Last semester, I was given the opportunity to go on local exchange at NUS. I’ll be sharing the module selection and registration process in this blog post, as well as some tips!

Finding Modules
Compared to SUTD, NUS has a wide selection of modules across the different faculties. SUTD’s Office of International Relations should have a collated list of modules available from the host universities. When selecting modules, here’s some things to take note of:

1. Make sure that the module is available for Non-Graduating (NG) students (students on exchange)
2. Make sure that the module is available for the semester that you are going on exchange for (Sept – Dec is Semester 1, Jan – April is Semester 2)
3. Be open-minded and explore modules outside of your faculty! i.e I am in CSD but I took some modules from Information Systems 🙂

After looking through the list, head over to nusmods.com/modules to read through the module syllabus, workload distribution and schedule. A bonus tip would be to check if the modules have exams!

For most engineering / computer science modules, there would be a lecture + tutorial / lab session every week.

For HASS equivalent modules, there would be a weekly lecture, and bi-weekly tutorials.

A great feature in NUS Mods is that you can add the module you’re interested in to your timetable to plan your class schedule. This was mine:

As HASS modules were once every 2 weeks, I planned my timetable such that my HASS tutorials were at the same time on alternate weeks!

Mapping modules back to SUTD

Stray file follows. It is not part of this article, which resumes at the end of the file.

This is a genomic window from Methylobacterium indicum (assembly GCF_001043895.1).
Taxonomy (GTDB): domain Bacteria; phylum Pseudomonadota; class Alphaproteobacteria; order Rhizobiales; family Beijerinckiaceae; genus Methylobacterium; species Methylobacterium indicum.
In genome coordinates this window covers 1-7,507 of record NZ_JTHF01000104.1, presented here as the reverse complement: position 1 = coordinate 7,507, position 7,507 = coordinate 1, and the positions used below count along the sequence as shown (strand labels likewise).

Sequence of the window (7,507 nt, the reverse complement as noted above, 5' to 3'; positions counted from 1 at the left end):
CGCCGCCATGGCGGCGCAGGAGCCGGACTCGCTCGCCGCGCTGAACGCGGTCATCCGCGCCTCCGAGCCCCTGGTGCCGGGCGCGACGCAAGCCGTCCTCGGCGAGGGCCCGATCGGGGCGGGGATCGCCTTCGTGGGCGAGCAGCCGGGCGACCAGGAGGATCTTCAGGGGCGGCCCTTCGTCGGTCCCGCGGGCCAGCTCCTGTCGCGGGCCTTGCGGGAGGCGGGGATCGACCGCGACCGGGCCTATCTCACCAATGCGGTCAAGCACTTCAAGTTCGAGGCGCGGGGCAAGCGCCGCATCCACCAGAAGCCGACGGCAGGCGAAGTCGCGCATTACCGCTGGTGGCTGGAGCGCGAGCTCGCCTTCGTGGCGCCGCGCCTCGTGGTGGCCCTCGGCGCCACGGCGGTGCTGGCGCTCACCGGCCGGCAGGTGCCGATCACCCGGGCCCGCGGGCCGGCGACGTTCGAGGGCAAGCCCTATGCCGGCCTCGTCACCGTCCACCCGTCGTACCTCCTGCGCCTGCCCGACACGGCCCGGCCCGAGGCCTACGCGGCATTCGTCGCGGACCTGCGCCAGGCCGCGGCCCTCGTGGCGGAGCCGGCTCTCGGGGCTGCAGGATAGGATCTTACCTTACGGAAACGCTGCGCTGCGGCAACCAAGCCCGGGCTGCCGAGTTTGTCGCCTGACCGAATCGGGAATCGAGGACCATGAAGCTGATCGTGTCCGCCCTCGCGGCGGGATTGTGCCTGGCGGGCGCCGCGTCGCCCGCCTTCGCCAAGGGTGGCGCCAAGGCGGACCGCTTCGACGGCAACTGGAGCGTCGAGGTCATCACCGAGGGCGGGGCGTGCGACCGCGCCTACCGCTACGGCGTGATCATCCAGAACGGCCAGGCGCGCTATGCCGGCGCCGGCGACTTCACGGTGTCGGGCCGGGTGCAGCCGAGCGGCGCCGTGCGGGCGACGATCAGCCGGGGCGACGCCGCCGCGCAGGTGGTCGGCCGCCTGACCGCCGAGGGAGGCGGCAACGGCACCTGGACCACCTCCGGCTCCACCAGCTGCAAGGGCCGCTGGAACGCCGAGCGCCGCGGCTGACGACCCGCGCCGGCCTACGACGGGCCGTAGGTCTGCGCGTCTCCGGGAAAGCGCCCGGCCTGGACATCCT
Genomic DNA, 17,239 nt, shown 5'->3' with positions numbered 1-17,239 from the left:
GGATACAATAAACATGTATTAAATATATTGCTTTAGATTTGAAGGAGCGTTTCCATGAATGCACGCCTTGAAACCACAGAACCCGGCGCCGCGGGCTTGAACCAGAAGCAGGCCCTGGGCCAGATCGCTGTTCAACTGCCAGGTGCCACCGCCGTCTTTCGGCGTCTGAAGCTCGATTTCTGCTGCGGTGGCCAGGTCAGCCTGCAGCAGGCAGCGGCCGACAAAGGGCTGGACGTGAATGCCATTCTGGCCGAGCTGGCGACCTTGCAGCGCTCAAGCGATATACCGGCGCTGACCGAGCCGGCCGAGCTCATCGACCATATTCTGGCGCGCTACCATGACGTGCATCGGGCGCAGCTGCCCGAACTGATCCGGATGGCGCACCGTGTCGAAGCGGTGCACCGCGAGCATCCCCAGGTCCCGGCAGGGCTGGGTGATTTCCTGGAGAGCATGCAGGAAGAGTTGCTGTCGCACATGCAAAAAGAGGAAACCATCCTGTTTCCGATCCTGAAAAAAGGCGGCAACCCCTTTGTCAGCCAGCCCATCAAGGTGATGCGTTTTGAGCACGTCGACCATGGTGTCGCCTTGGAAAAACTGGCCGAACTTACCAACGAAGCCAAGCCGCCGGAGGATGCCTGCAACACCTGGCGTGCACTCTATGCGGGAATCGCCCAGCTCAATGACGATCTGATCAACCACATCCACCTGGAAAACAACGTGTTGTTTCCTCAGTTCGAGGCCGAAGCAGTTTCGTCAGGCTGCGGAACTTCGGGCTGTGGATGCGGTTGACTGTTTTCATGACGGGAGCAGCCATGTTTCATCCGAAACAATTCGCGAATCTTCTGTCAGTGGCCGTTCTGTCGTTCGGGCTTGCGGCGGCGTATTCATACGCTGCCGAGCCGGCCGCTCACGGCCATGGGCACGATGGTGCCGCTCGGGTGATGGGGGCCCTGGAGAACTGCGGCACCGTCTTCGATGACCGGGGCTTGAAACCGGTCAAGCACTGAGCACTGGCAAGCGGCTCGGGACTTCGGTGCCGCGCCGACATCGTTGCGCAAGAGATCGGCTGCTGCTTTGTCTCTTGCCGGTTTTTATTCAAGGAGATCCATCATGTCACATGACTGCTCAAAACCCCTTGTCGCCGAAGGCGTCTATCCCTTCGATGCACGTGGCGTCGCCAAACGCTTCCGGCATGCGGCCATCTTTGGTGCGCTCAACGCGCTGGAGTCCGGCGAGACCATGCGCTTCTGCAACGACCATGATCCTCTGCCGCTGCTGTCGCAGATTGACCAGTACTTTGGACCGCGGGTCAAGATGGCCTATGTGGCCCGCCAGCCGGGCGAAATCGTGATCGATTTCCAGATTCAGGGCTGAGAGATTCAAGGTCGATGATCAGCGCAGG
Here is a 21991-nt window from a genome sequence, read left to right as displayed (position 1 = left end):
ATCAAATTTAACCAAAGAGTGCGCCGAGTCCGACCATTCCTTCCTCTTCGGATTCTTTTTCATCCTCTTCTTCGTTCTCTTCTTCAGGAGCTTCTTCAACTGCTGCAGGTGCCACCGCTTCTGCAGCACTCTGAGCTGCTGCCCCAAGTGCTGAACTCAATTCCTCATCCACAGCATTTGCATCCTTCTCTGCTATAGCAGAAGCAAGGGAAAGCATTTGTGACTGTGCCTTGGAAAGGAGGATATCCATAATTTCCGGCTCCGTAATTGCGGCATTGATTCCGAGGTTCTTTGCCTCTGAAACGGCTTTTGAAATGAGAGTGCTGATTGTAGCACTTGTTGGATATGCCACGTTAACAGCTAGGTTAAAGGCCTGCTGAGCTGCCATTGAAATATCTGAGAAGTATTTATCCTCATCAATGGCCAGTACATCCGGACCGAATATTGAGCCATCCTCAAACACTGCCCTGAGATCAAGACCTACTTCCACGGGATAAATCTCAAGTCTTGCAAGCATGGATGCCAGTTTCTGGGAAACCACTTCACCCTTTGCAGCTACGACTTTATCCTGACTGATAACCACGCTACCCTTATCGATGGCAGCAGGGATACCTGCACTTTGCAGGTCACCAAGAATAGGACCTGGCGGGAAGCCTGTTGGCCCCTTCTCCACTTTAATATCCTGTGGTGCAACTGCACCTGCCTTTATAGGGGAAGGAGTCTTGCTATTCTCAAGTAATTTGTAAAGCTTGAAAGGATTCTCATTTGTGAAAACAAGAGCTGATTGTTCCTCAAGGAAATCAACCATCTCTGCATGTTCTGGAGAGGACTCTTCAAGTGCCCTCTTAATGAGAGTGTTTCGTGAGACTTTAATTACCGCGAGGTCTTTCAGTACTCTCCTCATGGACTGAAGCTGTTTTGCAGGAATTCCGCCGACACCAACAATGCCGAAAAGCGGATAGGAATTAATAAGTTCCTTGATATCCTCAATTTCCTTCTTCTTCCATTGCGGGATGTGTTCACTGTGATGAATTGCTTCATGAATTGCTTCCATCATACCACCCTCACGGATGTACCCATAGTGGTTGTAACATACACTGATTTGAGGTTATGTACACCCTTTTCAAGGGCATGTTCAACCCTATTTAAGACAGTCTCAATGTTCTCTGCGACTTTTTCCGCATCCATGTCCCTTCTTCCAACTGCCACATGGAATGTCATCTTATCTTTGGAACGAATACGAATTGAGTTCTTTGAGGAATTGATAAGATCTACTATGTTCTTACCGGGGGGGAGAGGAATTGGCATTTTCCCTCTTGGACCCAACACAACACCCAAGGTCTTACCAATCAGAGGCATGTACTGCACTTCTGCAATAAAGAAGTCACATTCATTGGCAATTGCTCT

Before selecting your modules, do make sure to prepare the Transfer Credit forms for SUTD. Do also check with your faculty head and HASS head beforehand, to check if the modules you have in mind are pillar or HASS approved.

Another tip when selecting modules would be to check what modules you want to take back in SUTD for the remaining terms! This is important especially if you have a focus track in mind.

Bidding for Modules
The concept of module bidding might seem foreign to SUTD students, but it is crucial in the NUS module selection process. During module registration day, each student would get to rank their modules. It’s not a first come first serve process, so we can do it carefully!

NUS Seniors get the highest priority, along with students that belong to that faculty. This was my ranking and my outcome:

If you did not get enough modules, don’t worry! There’s a few more chances for you to reapply for modules. To increase your chances, you could also email the faculty head to appeal.

Conclusion
The process might be a little long and tedious, but this is a great opportunity for you to study modules of your interest outside of SUTD (and as an added bonus, they are pass / fail). I took the time to choose my modules and really enjoyed learning in NUS. I hope you found this helpful!

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